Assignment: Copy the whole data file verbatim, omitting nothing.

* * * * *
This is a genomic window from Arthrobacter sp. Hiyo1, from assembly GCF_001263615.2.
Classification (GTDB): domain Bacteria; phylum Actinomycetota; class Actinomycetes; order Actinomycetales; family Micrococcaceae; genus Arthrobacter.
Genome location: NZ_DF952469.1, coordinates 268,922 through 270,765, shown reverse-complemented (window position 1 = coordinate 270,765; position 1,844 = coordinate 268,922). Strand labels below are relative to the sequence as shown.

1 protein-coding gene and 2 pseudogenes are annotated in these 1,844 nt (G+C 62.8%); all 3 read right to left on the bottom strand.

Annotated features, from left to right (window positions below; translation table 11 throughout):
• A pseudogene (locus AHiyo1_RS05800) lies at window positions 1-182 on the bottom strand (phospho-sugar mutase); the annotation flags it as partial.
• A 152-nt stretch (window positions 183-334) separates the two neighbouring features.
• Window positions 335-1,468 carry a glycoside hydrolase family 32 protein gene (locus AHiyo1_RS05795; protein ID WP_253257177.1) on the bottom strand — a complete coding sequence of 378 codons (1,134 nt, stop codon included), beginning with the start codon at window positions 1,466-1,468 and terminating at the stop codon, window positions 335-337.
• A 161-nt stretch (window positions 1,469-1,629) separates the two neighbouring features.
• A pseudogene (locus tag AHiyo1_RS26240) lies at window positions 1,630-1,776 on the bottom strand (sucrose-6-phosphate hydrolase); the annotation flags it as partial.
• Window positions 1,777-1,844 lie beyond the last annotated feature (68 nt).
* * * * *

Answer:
This is a genomic window from Arthrobacter sp. Hiyo1, from assembly GCF_001263615.2.
Classification (GTDB): domain Bacteria; phylum Actinomycetota; class Actinomycetes; order Actinomycetales; family Micrococcaceae; genus Arthrobacter.
Genome location: NZ_DF952469.1, coordinates 268,922 through 270,765, shown reverse-complemented (window position 1 = coordinate 270,765; position 1,844 = coordinate 268,922). Strand labels below are relative to the sequence as shown.

1 protein-coding gene and 2 pseudogenes are annotated in these 1,844 nt (G+C 62.8%); all 3 read right to left on the bottom strand.

Annotated features, from left to right (window positions below; translation table 11 throughout):
• A pseudogene (locus AHiyo1_RS05800) lies at window positions 1-182 on the bottom strand (phospho-sugar mutase); the annotation flags it as partial.
• A 152-nt stretch (window positions 183-334) separates the two neighbouring features.
• Window positions 335-1,468 carry a glycoside hydrolase family 32 protein gene (locus AHiyo1_RS05795; protein ID WP_253257177.1) on the bottom strand — a complete coding sequence of 378 codons (1,134 nt, stop codon included), beginning with the start codon at window positions 1,466-1,468 and terminating at the stop codon, window positions 335-337.
• A 161-nt stretch (window positions 1,469-1,629) separates the two neighbouring features.
• A pseudogene (locus tag AHiyo1_RS26240) lies at window positions 1,630-1,776 on the bottom strand (sucrose-6-phosphate hydrolase); the annotation flags it as partial.
• Window positions 1,777-1,844 lie beyond the last annotated feature (68 nt).